“Can an action be both right and wrong?” The evolving equestrian tidies up my conflicting feelings of the derby aftermath.
Can an action be both right and wrong? Can hitting and jerking on Rich Strike to keep everyone safe have been the wrong, right thing?
I am not condemning the outrider. He did what he felt he needed to do to keep everyone safe. His job was to manage a very difficult situation and we can not like what he did without faulting him for doing it.
I would be remiss not to share my thoughts right now on this incident with Rich Strike because not only has it sparked conversation among people in the horse industry, but the rest of the world is watching too and how we respond matters.
1. Just because that's what it took to control the horse doesn't make it acceptable.
We can accept two things simultaneously: Maybe that's what it took so he had to do it, but it's also not ok. We cannot justify certain actions or practices because they are warranted under extenuating circumstances without evaluating what first led to those circumstances. Maybe there wasn't another option for the outrider in that moment, but what could have been done/or could be done differently in the future to prevent this from happening? For example, is this horse regularly handled with a lip chain and if so maybe implementing a better training plan might help the horse be more controllable all around, because we don't stand a chance in hell of having any resemblance of control when the energy is that high after a race.
2. Every horse was whipped across the finish line. Why do we only classify certain actions that make *us* feel uncomfortable as abuse but not how the horse feels and perceives things from their lived experience? I would say being struck over and over with a whip probably feels as equally uncomfortable as being punched in the face to the horse, but for many we aren't uncomfortable with whips- they're a part of riding, but fists make us flinch, therefore one is not abuse and the other is. Time to reflect on our social conditioning in regards to what is and is not acceptable levels of force or violence in horse sports. (Someone will invariably say that whipping the horse doesn't hurt them. If whipping did not make horses feel uncomfortable, it would not be effective, i.e. the horse would not run faster.)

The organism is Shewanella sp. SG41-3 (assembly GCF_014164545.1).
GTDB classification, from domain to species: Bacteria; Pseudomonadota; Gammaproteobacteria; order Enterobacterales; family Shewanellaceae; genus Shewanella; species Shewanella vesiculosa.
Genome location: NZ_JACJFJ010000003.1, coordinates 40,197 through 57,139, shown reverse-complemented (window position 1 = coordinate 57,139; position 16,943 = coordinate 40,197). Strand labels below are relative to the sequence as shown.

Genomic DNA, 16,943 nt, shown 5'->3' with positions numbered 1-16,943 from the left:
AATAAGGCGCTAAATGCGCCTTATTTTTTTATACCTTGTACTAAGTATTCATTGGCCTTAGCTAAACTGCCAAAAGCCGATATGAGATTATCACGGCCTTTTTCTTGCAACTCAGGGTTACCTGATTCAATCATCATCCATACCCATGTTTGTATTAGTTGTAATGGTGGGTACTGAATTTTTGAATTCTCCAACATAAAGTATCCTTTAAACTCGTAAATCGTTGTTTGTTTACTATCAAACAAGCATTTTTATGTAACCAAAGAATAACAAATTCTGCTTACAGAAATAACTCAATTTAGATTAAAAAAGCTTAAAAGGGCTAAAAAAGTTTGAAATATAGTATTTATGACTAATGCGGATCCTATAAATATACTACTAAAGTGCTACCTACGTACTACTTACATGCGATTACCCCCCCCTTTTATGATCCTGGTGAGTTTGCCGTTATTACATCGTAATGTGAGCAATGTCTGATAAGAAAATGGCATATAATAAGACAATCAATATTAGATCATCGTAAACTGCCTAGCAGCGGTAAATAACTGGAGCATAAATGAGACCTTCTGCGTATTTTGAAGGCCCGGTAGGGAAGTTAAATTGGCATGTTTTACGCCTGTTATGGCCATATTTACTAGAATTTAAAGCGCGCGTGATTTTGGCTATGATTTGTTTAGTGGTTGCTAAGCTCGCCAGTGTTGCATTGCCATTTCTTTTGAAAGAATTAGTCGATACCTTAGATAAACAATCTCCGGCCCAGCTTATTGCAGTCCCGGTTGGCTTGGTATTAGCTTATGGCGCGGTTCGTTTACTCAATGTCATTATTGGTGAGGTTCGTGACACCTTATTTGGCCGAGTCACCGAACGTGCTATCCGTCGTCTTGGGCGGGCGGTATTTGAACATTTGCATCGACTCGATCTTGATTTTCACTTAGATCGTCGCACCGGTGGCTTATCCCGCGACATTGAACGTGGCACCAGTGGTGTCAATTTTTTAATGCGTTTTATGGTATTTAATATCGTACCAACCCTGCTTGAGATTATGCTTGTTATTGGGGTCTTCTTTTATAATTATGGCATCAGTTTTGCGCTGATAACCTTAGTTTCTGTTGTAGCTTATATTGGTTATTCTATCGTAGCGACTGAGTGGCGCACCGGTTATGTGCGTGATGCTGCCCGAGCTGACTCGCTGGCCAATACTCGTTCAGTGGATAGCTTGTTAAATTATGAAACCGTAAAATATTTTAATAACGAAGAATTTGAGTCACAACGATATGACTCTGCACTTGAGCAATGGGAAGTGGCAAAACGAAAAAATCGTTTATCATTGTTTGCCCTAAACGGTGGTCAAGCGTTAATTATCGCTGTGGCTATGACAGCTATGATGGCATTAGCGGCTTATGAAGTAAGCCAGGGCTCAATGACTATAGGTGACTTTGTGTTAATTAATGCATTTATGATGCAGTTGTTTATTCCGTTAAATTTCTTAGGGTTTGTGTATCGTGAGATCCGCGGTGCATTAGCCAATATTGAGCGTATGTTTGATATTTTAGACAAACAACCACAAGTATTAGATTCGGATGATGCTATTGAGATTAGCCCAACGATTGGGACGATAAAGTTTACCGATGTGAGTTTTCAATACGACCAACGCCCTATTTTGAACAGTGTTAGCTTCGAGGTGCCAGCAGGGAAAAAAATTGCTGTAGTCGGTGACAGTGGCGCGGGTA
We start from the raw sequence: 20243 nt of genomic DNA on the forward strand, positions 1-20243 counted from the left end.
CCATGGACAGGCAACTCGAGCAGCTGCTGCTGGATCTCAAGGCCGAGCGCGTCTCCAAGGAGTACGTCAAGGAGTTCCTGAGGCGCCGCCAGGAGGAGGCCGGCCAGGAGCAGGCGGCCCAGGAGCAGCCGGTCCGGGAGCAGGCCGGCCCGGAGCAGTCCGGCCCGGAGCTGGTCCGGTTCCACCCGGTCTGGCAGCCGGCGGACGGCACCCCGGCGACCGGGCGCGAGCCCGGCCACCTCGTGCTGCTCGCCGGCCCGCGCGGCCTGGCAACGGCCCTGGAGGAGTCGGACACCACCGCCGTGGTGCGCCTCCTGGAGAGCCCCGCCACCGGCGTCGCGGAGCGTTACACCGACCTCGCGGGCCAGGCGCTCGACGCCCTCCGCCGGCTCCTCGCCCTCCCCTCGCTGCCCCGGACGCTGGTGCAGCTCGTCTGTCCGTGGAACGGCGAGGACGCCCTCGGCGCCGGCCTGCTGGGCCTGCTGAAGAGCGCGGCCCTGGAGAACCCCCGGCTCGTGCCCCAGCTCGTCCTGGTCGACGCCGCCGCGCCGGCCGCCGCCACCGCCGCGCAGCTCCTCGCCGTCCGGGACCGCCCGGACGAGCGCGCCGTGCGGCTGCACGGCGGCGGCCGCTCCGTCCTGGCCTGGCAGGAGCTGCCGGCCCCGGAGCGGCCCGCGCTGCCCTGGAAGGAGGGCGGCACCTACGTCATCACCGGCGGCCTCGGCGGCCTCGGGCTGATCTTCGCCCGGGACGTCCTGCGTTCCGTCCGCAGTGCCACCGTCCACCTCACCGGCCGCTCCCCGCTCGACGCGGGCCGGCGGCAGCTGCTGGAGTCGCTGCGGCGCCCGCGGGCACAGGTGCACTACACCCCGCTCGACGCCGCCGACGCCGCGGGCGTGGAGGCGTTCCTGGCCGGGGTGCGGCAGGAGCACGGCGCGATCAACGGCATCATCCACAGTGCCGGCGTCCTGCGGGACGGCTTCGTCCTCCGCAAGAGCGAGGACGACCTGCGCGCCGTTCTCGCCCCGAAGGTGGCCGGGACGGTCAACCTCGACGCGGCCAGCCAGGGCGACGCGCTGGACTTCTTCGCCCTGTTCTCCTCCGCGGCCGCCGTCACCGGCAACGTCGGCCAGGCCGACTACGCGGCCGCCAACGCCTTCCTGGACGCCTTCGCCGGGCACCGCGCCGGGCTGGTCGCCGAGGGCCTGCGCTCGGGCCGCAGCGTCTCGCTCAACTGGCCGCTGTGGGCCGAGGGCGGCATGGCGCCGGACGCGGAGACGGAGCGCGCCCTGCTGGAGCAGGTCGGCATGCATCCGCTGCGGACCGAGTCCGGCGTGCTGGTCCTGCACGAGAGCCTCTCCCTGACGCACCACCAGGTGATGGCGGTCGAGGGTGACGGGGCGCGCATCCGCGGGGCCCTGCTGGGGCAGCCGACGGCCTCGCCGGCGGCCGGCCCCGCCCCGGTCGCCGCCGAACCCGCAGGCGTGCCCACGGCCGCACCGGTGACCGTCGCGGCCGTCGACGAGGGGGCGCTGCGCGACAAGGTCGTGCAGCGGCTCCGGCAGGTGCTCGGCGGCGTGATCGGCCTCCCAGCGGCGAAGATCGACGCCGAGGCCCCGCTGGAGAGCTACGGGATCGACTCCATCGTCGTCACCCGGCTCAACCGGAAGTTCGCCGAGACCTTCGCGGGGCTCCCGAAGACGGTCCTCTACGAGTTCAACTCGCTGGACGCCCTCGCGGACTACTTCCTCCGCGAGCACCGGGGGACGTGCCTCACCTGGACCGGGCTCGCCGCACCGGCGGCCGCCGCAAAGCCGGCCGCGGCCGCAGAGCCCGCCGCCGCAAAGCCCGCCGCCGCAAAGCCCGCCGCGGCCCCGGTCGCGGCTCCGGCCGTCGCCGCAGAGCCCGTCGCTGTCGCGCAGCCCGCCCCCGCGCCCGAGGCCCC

3. Don't judge the sport by the worst scenarios or the worst of its kind.
Before you jump on the bandwagon to shut down the racing industry, think about what would happen if we cancelled every horse sport based on the worst situations or the worst of its members. Dressage. Cross Country. Reining. Natural Horsemanship. Hell, even trail riding or kids' lessons barns. Instead of cancelling racing or any other discipline, let's promote equine welfare and advocate for reform and more ethical competitions.
We do not need to blame, condemn, or judge to do better. We just need to acknowledge, learn, and change and hold our industry accountable because the blame doesn't fall to any one man.